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Shire’s cancer unit sale brings new twist to takeover bid by Japanese firm

The consolidation fever gripping American corporates has become more widespread this year, with more and more industries turning to M&As to ramp up their product portfolios and boost profitability. Continuing last year’s trend, the healthcare sector is preparing for more such deals, after Celgene Corp. (CELG) set the mood by acquiring two biotech companies at the beginning of the year.

It is believed that 2018 will be a uniquely favorable year for acquisition and divestiture activities for multinational companies that got empowered by the income tax reform rolled out last year, lowering the tax rates for repatriating cash held abroad.

Biotech firm Shire Plc. (SHPG) has been in the spotlight for quite some time for being the target of a high-value takeover bid by Japanese drugmaker Takeda Pharmaceutical Company. Valued around $50 billion, it is one of the more closely-watched deals in recent times.

Meanwhile, giving a new twist to the Takeda bid, Shire has signed an agreement to sell its oncology unit to French pharmaceuticals giant Servier Laboratories for about $2.4 billion. Bringing cheer to investors, the Irish company that develops therapeutic solutions for rare diseases said it would use the sale proceeds for share-repurchase, after Takeda’s offer period expires on April 25.

The transaction, which is part of Shire’s strategy to focus more on its rare-disease drugs, is expected to close in the second or third quarter. The agreement includes the company’s leukemia drug Oncaspar, lymphoblastic leukemia medicine Calaspargase Pegol that is currently being reviewed by the FDA, and the overseas rights to sell pancreatic cancer drug Onivyde.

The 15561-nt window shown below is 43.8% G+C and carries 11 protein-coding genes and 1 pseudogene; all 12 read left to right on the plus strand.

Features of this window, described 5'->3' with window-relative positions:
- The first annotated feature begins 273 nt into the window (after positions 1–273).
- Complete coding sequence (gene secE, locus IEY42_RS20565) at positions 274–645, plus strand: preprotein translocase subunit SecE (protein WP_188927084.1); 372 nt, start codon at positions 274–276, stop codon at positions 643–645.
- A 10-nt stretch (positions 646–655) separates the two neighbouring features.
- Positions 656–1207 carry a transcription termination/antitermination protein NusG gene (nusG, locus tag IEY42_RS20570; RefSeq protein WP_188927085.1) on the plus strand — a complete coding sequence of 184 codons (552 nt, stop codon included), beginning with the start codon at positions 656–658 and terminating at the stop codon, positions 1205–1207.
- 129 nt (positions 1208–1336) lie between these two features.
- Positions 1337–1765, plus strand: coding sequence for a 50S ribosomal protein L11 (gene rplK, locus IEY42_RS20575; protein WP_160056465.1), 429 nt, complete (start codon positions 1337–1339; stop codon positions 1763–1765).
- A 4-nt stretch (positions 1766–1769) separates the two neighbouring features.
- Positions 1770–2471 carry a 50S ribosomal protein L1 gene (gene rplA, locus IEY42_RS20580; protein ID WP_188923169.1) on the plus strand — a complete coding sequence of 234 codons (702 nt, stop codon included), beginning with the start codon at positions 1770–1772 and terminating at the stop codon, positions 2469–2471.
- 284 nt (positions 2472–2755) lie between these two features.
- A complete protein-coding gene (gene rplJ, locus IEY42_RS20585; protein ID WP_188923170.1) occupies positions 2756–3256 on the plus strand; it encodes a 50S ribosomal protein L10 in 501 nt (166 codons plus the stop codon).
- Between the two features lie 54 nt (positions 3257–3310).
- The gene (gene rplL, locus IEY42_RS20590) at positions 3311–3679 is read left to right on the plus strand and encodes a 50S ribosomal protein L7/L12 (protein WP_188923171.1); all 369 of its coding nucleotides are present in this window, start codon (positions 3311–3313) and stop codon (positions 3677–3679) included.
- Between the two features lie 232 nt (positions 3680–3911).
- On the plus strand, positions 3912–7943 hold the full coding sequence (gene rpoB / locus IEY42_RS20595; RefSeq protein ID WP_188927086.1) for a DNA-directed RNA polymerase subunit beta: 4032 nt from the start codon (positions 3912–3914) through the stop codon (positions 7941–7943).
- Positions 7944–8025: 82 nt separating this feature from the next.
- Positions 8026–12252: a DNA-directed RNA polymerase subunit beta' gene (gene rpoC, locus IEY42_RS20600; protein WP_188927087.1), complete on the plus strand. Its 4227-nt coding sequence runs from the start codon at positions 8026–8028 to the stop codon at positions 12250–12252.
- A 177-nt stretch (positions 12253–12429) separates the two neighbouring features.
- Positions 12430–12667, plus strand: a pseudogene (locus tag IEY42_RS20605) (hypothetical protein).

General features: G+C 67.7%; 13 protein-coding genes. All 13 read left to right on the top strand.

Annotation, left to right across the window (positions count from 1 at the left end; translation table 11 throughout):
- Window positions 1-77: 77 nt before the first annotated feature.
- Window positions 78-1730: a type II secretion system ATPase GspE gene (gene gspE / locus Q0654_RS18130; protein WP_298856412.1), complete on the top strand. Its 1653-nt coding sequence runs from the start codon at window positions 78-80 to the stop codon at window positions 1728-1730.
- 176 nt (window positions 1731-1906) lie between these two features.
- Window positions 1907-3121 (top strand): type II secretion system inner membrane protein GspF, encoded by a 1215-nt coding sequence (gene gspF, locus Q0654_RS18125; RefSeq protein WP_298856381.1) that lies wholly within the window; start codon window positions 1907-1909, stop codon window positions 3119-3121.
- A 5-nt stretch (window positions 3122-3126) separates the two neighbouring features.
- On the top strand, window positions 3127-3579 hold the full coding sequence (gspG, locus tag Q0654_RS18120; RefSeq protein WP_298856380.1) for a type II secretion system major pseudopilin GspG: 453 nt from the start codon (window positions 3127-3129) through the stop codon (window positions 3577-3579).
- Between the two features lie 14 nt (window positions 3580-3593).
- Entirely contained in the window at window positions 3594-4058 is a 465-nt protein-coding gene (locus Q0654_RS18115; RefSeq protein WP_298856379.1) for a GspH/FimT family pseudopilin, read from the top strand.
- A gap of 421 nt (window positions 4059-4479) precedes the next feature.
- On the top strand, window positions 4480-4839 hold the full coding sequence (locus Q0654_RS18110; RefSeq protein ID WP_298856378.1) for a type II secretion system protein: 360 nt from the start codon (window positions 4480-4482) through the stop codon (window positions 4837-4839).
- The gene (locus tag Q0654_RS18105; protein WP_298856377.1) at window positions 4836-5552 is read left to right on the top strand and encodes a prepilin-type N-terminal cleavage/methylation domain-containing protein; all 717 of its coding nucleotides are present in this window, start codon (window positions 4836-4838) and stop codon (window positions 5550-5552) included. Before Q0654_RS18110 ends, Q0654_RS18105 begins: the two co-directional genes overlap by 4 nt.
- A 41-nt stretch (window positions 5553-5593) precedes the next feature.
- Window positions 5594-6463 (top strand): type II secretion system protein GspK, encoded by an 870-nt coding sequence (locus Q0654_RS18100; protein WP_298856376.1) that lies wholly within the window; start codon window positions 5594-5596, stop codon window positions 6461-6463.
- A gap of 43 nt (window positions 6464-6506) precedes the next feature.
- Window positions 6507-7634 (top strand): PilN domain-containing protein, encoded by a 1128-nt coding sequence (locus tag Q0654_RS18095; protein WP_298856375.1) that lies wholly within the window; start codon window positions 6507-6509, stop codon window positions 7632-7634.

Shire said it intends to use the sale proceeds to return capital to shareholders

The sale has cast a shadow over the prospects of the bid by Takeda, which is apparently looking to benefit from Shire’s lucrative cancer division and specialty drugs, besides the neuroscience and gastroenterology businesses. The fact that the non-oncology areas of Shire’s business continue to be a lure for Takeda gives hope that the mega-deal would materialize.

In any case, acquiring Shire would not be an easy task for Takeda as its market value is much lower compared to that of the former. Also, the Japanese firm would have to explore every option at its disposal to fund the transaction. Shire shares made some notable gains in the London Stock Exchange after Takeda made the announcement and had remained steady since then.

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